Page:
There are three types of water heaters in a home: conventional tank-style, tankless and solar. Each operates differently and there are a few things to consider when choosing the type of water heater to be installed in a home.
Conventional tank-style water heaters can be powered by electricity, oil, natural gas, propane or even wood. This style not only heats the water, they also store the water once it’s been heated. This is why they’re so large. The tank’s water capacity usually ranges from 150 to 230 litres.
Non-electric, fuel-fired water heaters are equipped with a burner situated at the bottom of the tank. This allows the exhaust gases to travel through either the middle of the tank or around the outside of the tank to the exterior of the home.
Tank-style electric water heaters have heating elements inside the tank that heat the water directly. Since there’s no heat lost through the generation and venting of exhaust gases, tank-style electric water heaters are 80 per cent to 90 per cent efficient.
Tankless water heaters can also be fueled by electricity, oil, natural gas, propane or wood. This style is relatively small and is usually wall-mounted and takes up very little space.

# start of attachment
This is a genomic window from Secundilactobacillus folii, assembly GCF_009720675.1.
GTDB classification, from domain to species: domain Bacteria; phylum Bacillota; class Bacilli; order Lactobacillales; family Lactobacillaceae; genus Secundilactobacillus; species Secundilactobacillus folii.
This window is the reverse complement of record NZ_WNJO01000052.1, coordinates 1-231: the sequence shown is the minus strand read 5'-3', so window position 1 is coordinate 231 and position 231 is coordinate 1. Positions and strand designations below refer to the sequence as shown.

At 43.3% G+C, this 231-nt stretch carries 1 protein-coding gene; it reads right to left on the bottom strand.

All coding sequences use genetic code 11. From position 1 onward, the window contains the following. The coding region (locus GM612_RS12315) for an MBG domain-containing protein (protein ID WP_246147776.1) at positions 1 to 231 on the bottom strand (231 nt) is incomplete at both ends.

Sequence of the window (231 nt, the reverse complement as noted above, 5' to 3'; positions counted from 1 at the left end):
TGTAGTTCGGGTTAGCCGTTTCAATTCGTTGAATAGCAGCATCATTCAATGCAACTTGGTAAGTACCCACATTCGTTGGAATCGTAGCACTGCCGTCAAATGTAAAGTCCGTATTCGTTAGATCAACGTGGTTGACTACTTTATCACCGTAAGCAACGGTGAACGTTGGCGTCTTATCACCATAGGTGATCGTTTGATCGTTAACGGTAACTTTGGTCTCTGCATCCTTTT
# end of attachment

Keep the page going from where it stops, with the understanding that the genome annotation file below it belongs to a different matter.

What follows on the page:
They are, however, significantly more expensive to purchase and install than traditional tank-style units. The water heater senses any time the hot water tap is turned on and ignites the burner or energizes the heating element. A larger element (or burner) will supply more hot water, which is much more convenient if two or more appliances require hot water at the same time. The energy savings from eliminating the off-cycle costs (keeping an entire tank of water heated overnight) can be as much as 10 per cent to 15 per cent.
Fueled simply by the sun’s energy, solar-style water heaters are typically used to supplement standard fuel-fired or electric water heaters, mainly because it can be difficult to obtain enough energy from the sun to heat water to necessary temperatures on an ongoing basis. Solar water heaters are characterized either as open-loop or closed-loop systems. An open-loop system circulates household (potable) water through the solar panel, where the water is heated directly by the sun.
A closed-loop system uses a heat-transfer fluid to collect heat from the sun and a heat exchanger to transfer the heat from the heat-transfer fluid to household water.
The off-cycle heat losses for both oil and gas-fired units can be reduced by insulating the tank and hot water pipes. Before installing insulation on a tank, it’s best to consult with a qualified heating contractor to determine the required clearance around the burners, exhaust vents and water pipes to ensure safety.